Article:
A is for….

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A is for….
Alasdair.

 

Alasdair \a-las-dair, al(a)-sdair\ as a boy’s name (also used as girl’s name Alasdair), is pronounced AL-as-dare. It is of Greek origin, and the meaning of Alasdair is “man’s defender“. Scottish Gaelic form of Alexander, often anglicized as Alistair.

 

Alasdair is the hero in Book one of the Highland Fairlings series.

 

‘Silence descended as sixteen year old Ina faced him across the stretch of field. He knew that his own burly, growing power made the small lass appear even smaller, and he was confident that his skill would prove the foolishness of allowing a wee lass to compete. And yet he was loathe to harm her.
Servants and warriors alike looked on as a champion of each clan, both descended from laird’s, stood opposite one another. Both lairds looked on in shock and bewilderment at the outcome and then smiled secret smiles. All of this was clear to Alasdair as he looked at a way of ending this humiliating display as quickly and as cleanly as possible. He could not believe that he was expected to battle her.
He was pleasantly shocked at her easy grace and put aside his feelings of being too easy on her. If she truly believed herself to be so great then he was determined to prove otherwise.
Their dancing, light steps were punctuated by loud clangs of weapons striking each other, startled gasps came from the spectators.
But he was the more experienced warrior and the one with greater strength. It was too easy for him to reach out a strong hand and boldly pull the small figure closer to him, his teeth clenched as he moved his heavy blunted blade in defense against her unrelenting attack.
“Yield tay me, fair one.” His voice was soft but in the unnatural stillness of the afternoon the words carried easily.
“Never!”
Wresting herself out of his arms she quickly returned her attack, focusing what must have been all of her power into defeating him.
He intended to make sure that she would be unable to.
With their lunges and strikes growing in intensity, Alasdair finally spotted an opening and quickly forced the lass’ sword from her hand. Unaware any more of their witnesses, he caught her as she stumbled at the impact and instinctively he pulled her soft form tightly into his frame. Pleased surprise coursed through him as the lass’ hidden curves flattened against him and he found himself curiously looking down into her ocean coloured eyes before jerking his head back in disbelief at the sharp pain under his chin.
Pushing away from the triumphantly smiling girl Alasdair placed disbelieving fingers to his tender flesh and studied the small drops of blood that stained them.
He raised his eyes, claiming hers once more and was astounded by the glee he saw there as she raised her small, tightly clenched dirk, his own blood was visible on the blade. Holding her gaze, he easily breached the gap between them. He dropped his weapon to the ground and he used both hands to haul her trembling frame into his tight embrace forcing her head back as he roughly claimed her lips with his, much to the shocked gasps of their witnesses.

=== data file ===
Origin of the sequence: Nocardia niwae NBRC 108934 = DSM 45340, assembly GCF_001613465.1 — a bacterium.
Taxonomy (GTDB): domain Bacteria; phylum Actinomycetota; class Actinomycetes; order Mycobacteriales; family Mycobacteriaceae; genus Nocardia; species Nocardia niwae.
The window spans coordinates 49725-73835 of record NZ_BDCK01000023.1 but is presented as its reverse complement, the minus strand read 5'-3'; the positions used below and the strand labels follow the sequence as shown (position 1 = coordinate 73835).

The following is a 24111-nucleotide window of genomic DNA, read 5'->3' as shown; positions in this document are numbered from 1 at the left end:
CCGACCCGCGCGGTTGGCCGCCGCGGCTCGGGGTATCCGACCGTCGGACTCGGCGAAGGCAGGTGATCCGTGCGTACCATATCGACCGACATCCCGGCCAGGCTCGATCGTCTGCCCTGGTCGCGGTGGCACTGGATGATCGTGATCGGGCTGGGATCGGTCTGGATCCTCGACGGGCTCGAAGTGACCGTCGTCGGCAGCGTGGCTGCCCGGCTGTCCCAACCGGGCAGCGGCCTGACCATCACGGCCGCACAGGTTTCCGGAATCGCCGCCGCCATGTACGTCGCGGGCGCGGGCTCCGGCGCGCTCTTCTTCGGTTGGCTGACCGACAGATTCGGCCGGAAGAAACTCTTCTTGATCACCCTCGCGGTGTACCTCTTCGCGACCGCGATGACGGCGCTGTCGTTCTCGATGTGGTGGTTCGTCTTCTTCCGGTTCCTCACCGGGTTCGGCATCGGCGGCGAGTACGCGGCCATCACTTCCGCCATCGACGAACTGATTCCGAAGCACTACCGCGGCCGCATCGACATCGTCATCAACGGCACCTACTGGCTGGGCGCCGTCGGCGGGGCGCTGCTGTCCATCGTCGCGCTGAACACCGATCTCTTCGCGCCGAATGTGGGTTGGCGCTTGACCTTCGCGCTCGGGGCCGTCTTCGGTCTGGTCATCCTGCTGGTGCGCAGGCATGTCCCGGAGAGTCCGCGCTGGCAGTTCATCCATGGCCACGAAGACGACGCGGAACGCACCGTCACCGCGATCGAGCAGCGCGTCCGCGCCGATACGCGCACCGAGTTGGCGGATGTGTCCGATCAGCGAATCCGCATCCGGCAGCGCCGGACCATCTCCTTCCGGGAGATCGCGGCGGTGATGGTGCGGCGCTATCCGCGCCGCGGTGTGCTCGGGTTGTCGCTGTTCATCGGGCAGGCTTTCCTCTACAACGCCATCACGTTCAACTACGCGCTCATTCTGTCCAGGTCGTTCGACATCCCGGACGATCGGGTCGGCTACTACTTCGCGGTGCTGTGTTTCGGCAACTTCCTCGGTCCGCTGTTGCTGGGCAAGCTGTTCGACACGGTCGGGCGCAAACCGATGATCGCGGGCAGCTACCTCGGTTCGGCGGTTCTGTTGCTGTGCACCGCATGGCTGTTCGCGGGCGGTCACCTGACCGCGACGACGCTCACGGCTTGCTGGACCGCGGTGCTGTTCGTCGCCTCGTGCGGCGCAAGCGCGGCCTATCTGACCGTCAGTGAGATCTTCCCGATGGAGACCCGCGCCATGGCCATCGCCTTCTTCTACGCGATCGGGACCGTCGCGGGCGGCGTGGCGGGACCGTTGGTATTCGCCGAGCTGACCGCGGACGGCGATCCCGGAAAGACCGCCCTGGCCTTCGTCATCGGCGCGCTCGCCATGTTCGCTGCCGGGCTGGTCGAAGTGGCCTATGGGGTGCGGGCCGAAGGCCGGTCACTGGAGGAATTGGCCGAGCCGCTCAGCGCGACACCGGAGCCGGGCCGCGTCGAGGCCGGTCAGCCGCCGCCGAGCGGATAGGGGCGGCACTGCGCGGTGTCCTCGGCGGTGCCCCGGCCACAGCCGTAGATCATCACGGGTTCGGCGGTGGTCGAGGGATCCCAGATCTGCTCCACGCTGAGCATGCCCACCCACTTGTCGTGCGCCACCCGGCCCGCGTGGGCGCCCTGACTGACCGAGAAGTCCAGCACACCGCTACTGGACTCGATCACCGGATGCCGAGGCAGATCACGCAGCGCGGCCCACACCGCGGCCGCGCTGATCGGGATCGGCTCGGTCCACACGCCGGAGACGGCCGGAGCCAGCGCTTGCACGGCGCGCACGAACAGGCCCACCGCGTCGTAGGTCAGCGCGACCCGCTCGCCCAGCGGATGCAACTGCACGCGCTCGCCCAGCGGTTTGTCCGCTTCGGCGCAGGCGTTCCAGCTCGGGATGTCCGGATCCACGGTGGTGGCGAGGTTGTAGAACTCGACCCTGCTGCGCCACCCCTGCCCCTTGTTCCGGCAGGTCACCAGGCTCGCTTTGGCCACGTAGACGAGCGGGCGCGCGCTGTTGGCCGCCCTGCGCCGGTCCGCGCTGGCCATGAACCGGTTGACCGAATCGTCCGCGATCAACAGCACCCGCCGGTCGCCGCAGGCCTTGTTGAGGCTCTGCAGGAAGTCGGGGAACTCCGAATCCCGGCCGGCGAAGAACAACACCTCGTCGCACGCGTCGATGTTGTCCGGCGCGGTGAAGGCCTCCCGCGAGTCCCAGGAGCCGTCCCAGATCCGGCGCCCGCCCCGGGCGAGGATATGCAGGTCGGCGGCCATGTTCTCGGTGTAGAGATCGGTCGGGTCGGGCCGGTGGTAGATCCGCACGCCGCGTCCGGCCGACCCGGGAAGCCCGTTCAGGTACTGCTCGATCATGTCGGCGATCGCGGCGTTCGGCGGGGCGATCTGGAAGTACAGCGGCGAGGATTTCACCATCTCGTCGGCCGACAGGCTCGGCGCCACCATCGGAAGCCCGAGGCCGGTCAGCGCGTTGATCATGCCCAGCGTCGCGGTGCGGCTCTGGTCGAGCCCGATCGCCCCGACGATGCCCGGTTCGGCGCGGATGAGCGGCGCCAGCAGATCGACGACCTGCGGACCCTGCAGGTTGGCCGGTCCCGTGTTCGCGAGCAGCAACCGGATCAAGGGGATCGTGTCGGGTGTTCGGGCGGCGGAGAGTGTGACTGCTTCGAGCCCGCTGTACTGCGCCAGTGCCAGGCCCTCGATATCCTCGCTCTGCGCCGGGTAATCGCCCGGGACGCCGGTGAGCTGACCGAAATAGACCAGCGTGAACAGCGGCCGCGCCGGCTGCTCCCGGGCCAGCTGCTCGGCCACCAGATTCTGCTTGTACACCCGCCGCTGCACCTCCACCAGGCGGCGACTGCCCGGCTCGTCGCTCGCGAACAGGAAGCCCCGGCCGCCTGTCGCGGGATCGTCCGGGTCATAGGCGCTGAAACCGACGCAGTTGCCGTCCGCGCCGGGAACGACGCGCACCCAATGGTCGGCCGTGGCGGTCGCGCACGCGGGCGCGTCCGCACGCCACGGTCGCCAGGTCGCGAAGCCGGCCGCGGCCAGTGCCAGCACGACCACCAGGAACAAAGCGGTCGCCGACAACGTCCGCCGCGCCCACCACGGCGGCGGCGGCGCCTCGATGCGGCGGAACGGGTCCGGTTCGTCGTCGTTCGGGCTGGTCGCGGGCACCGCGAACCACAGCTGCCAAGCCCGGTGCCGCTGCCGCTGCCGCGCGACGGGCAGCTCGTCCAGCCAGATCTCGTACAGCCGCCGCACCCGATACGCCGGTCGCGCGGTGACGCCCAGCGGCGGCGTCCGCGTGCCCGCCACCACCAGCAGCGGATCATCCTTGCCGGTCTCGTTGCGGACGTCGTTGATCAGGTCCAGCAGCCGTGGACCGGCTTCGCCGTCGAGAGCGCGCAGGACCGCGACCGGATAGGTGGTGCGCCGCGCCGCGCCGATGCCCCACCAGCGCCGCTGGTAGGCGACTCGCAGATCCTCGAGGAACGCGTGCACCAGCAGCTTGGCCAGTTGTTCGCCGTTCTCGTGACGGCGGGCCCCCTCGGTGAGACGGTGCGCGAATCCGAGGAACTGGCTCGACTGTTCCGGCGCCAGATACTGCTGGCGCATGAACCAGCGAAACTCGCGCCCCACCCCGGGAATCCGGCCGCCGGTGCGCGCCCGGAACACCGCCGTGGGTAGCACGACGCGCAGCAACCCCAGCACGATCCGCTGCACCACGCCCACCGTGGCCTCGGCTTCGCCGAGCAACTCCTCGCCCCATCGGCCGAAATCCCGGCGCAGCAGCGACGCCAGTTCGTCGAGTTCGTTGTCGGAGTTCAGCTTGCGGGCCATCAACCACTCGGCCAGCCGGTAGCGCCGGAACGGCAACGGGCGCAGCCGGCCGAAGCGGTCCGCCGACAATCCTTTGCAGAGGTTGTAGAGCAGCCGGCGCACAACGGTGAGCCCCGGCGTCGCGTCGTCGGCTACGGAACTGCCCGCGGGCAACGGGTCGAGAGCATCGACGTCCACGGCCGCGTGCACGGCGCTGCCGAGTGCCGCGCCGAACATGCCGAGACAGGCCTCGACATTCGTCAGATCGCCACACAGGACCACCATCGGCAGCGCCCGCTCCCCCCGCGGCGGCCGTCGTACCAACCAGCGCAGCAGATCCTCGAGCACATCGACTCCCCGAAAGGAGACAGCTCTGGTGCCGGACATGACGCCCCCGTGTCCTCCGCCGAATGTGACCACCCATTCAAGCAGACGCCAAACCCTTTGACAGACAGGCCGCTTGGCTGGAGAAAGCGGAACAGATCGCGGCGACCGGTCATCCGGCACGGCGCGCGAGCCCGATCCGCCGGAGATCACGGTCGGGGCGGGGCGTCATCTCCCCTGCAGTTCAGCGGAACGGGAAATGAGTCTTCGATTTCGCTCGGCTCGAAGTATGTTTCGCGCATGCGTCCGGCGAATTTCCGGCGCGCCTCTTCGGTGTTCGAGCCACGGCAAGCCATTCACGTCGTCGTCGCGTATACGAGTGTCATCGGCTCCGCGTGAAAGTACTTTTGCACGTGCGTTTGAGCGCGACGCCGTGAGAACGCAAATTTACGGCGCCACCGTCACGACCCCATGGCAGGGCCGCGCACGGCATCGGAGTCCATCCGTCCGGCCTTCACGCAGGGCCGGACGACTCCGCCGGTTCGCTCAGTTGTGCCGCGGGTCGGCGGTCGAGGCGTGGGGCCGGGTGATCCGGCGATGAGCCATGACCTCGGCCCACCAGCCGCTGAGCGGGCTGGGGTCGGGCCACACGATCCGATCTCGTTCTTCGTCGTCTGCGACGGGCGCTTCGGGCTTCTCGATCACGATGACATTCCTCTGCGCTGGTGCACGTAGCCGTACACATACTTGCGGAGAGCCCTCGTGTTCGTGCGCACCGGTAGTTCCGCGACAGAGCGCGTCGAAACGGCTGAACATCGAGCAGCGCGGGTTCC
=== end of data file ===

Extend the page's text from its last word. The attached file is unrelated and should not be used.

With a hand that spanned almost her entire waist moving slowly up her back, he pulled her closer still, deepening the kiss and running his tongue over her lips. Her eyes fluttered shut and unsteady hands came up to clutch at his shoulders as she submitted to his onslaught. With both hands holding tightly to him, her dirk was dropped and forgotten in the power of her first kiss.
Smiling against her lips. Moving his mouth away, he heard the angry approach of both her father and his own. He looked once more into her deep eyes. His smile lifted as the realisation of their situation became clear to her outraged senses. His own dirk was held above her throat, her discarded one was now in his hand and resting above her heart.
Grinning widely, he slid both small weapons into the pocket created by his plaid. Turning away as the two lairds helped the stunned lass to her feet, he called back, “Ye fought well. But ye still be just a lass.”
He laughed at her agitated shriek and continued towards his cheering men.’

 

 

 

I chose the name because I love it. I’ve always been a fan of the name Alexander and that had been my original choice but it just didn’t feel right, somehow. And so it was therefore obvious to me that Alasdair was the right choice!

 

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So…… A Little Something

I’m in the process of typing out edits etc and realising how much harder Ebha’s story has been to complete than I ever thought it would be.
And so in the middle of everything I’ve been neglectful in updates, etc.

Randomly searching the net I came across this:

http://www.a-to-zchallenge.com/p/what-is-blogging-from-to-z.html

And thought it looked great. Now obviously I can’t really compete as it’s way too late in April for that but I liked the idea so much that I’m going to use it.

So stayed tuned while I run down an A – Z list from the writing I do. Everything will have something to do with my writing, I’ll explain as we go along. Be prepared for spoilers!!

Grief

Unfortunately loss has touched our lifes again. Grief and bereavement touch each person in a different way but it must be felt, it must be experienced.